[hip-uh-krit-i-kuh l]


of the nature of hypocrisy, or pretense of having virtues, beliefs, principles, etc., that one does not actually possess: The parent who has a “do what I say and not what I do” attitude can appear hypocritical to a child.
possessing the characteristics of hypocrisy: Isn't a politician hypocritical for talking about human dignity while voting against reasonable social programs?

Related formshyp·o·crit·i·cal·ly, adverbun·hyp·o·crit·i·cal, adjectiveun·hyp·o·crit·i·cal·ly, adverb
Can be confusedhypercritical hypocritical
Dictionary.com Unabridged Based on the Random House Unabridged Dictionary, © Random House, Inc. 2019

Examples from the Web for hypocritical

Contemporary Examples of hypocritical

Historical Examples of hypocritical

  • "Don't be hypocritical, Judge," said the General reprovingly.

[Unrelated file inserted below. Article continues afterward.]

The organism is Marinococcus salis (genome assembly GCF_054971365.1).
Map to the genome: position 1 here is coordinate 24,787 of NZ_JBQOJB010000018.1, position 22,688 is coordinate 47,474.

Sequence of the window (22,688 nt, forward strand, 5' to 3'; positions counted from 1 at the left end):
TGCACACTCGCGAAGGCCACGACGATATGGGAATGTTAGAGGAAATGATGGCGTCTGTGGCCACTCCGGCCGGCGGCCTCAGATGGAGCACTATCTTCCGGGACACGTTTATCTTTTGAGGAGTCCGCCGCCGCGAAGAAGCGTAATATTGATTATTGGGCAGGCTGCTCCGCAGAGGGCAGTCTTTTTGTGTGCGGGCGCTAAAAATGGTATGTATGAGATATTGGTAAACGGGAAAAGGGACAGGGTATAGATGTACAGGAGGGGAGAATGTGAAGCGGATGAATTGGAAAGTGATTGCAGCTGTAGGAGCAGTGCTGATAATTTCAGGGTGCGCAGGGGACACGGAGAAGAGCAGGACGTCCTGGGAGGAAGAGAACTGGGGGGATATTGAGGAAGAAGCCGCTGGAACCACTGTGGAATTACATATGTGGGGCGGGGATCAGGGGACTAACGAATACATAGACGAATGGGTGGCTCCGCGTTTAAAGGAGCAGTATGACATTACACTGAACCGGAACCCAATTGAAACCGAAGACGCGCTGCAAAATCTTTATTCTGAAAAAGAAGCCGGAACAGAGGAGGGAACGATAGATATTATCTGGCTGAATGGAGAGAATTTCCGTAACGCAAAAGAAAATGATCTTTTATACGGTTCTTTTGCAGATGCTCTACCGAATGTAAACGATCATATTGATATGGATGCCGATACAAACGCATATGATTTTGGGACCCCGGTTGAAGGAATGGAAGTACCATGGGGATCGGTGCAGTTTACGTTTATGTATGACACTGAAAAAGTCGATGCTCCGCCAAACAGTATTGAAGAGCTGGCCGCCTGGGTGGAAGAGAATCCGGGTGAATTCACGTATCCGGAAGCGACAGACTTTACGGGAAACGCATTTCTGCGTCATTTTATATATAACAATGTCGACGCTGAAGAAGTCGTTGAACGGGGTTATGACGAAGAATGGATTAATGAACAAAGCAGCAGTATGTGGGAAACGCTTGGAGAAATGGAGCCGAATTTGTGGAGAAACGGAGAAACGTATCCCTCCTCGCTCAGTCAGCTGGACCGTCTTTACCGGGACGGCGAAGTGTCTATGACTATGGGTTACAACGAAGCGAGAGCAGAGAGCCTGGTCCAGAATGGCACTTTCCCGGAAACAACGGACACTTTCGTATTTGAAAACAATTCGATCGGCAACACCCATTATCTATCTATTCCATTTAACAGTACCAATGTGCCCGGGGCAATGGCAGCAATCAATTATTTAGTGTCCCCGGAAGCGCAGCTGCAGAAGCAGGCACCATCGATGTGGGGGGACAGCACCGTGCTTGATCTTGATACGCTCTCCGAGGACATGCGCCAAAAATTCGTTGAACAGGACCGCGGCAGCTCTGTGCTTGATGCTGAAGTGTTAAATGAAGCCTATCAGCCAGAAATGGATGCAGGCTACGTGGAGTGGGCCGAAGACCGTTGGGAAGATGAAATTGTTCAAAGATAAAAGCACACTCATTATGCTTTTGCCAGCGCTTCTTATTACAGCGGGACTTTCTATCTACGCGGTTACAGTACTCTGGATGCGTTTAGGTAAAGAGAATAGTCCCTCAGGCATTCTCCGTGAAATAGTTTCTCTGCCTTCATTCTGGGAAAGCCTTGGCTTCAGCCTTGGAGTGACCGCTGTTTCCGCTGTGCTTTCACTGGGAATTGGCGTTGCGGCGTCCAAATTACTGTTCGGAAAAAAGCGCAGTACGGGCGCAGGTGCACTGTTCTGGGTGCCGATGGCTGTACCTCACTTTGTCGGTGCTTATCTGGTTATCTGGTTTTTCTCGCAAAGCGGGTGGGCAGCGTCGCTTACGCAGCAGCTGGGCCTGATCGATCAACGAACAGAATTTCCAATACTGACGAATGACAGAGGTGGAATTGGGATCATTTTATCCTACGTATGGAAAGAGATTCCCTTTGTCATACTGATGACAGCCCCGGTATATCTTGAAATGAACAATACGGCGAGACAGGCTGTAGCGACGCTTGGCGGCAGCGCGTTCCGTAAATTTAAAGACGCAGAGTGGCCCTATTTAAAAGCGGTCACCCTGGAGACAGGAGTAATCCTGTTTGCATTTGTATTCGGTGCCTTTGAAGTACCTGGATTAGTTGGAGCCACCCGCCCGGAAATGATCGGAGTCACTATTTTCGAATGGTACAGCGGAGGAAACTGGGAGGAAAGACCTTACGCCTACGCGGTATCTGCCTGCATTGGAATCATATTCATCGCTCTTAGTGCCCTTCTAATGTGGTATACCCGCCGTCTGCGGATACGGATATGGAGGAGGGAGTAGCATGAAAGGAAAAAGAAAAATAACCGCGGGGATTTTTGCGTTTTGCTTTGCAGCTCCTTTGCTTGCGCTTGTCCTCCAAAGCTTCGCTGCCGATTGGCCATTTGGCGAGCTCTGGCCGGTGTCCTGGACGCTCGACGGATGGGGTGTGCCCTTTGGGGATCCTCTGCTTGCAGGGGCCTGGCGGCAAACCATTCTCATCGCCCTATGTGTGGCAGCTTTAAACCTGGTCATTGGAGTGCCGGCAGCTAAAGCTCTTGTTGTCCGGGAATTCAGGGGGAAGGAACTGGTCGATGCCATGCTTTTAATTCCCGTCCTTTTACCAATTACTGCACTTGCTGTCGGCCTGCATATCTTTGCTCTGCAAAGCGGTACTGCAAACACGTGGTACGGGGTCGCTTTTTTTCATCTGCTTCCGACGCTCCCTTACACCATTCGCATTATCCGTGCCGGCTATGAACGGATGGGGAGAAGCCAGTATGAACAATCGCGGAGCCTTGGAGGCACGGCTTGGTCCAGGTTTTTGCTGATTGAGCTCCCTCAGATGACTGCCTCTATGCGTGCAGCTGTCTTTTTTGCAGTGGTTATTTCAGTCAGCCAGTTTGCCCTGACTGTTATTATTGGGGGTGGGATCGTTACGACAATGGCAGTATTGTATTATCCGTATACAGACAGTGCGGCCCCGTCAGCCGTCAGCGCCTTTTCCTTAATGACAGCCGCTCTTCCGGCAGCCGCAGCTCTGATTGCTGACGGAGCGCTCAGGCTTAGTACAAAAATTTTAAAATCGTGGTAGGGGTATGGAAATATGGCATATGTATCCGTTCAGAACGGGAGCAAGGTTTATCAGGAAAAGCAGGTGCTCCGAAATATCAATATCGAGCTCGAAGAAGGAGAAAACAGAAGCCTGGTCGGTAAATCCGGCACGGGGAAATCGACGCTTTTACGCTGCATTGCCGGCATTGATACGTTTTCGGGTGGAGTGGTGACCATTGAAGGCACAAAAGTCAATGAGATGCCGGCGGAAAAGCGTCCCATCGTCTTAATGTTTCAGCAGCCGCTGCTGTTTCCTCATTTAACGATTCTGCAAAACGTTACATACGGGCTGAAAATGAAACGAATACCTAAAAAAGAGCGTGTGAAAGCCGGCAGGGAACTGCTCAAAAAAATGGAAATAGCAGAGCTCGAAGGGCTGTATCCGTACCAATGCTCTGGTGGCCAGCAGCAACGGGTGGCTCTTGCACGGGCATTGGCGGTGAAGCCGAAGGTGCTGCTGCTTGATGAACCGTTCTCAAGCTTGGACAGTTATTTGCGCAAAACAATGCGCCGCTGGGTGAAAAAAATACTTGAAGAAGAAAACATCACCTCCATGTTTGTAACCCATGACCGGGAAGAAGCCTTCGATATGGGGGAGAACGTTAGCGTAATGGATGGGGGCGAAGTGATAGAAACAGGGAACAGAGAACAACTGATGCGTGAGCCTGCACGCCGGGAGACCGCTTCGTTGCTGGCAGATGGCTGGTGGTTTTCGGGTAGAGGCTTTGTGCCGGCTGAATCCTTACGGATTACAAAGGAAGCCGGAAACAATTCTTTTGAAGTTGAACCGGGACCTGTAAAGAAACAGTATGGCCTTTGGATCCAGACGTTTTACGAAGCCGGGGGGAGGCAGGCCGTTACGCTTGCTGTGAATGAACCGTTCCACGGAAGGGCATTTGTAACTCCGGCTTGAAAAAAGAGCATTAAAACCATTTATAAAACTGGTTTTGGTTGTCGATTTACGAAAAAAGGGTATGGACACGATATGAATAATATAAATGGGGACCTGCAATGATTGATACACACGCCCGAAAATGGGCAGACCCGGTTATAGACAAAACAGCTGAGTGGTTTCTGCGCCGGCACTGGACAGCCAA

• Sympathy in him there was none, and he could not make a hypocritical show of any.

    Cleo The Magnificent

    Louis Zangwill

  • She shall not come between me and happiness with her soft and hypocritical ways!

    The Elm Tree Tales

    F. Irene Burge Smith

  • He grew cunning and hypocritical, and could do nothing that was not false in reality or appearance.

    The Christian

    Hall Caine

  • "I am your guest, sir," said he, with a most hypocritical air of deference and courtesy.

    Confessions Of Con Cregan

    Charles James Lever

Word Origin and History for hypocritical

1540s (implied in hypocritically), from hypocritic, which was used in the same sense, + -al (1). Middle English used simple hypocrite as the adjective (c.1400) as well as the noun.

Online Etymology Dictionary, © 2010 Douglas Harper